Pilot for a proposed western series about a footloose, guitar-strumming cowboy who helps folks with their problems. In the pilot episode, Johnny is hired to provide music for a wedding and ... See full summary »
Vienna has built a saloon outside of town, and she hopes to build her own town once the railroad is put through, but the townsfolk want her gone. When four men hold up a stagecoach and kill a man the town officials, led by Emma Small, come to the saloon to grab four of Vienna's friends, the Dancin' Kid and his men. Vienna stands strong against them, and is aided by the presence of an old acquaintance of hers, Johnny Guitar, who is not what he seems. Written by
Ed Sutton <email@example.com>
At one point in the movie Johnny says, "I'm a stranger here myself." This was Nicholas Ray's own personal motto, a recurring theme in his movies, and reportedly the working title for just about every movie he directed. See more »
After the bank robbery, Vienna and Johnny Guitar are riding along in a buggy drawn by a single horse. While the horse sounds like it is only trotting along, the scenery rushing past the buggy makes it appear the buggy is going at highway speed. See more »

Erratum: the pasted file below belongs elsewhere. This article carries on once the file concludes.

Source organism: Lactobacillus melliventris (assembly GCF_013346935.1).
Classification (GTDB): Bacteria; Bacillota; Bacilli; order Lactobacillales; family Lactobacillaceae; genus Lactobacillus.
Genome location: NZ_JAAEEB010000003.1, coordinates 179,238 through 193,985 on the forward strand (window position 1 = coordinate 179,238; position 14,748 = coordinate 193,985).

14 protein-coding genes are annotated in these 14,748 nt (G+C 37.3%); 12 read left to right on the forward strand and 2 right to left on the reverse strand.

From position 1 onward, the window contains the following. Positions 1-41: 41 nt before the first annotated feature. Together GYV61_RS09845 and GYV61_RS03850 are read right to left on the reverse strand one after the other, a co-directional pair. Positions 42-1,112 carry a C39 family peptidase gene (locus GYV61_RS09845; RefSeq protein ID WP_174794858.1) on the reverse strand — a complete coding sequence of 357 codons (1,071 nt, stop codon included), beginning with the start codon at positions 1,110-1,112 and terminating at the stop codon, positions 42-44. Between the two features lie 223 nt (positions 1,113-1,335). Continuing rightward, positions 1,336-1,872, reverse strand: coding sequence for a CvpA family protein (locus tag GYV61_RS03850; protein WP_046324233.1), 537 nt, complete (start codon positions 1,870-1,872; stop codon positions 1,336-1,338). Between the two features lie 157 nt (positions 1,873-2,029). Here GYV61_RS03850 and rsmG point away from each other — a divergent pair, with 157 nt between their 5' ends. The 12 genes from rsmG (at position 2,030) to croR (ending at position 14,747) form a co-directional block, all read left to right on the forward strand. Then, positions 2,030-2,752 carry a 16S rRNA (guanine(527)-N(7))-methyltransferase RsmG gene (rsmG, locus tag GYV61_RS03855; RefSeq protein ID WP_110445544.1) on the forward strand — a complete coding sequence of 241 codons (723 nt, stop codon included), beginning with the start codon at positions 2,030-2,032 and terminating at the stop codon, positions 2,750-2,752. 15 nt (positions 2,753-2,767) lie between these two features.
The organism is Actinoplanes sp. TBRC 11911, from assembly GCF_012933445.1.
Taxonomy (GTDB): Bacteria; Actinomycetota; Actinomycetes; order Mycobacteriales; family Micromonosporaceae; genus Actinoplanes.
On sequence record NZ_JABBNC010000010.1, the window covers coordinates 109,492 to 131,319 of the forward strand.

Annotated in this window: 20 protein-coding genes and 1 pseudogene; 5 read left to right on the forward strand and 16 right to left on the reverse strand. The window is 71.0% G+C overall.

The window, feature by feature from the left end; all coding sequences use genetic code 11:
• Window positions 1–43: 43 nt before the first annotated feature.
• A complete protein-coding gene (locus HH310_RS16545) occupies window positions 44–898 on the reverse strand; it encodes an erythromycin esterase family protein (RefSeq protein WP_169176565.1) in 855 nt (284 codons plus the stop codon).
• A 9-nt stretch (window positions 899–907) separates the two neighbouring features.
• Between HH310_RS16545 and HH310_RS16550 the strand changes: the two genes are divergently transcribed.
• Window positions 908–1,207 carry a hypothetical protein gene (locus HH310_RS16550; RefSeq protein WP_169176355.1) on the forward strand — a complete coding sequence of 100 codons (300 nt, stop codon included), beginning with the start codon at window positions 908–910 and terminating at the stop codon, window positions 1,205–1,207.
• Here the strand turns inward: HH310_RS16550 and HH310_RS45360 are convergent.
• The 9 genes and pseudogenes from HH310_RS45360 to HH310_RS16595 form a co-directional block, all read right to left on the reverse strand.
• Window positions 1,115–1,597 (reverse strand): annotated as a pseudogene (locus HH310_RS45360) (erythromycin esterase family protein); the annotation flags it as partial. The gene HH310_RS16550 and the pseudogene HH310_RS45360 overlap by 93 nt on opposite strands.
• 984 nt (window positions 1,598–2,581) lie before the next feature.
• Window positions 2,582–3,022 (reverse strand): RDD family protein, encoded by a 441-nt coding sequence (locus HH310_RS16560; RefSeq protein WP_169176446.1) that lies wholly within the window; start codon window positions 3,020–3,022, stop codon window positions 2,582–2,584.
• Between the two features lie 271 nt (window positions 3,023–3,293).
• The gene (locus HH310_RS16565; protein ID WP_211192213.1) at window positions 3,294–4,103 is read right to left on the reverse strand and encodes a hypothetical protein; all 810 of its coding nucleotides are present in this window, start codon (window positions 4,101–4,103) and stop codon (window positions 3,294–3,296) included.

[Referring to her long-ago love for Johnny Guitar]
When a fire burns itself out, all you have left is ashes.
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I have seen Sterling Hayden in a lot of film that I have been picking up lately, and I must say that I think that he is one of the most underrated actors in Hollywood history. Anyway, there is nothing like mob mentality, and this film proves it. Good acting, good script, Ernest Borgnine (Nicholas Ray gets bonus points for casting him), and some pretty good direction make this a worthwile western for any fan of the genre. Only a couple a places with some shoddy editing make this film kinda weak in my eyes.
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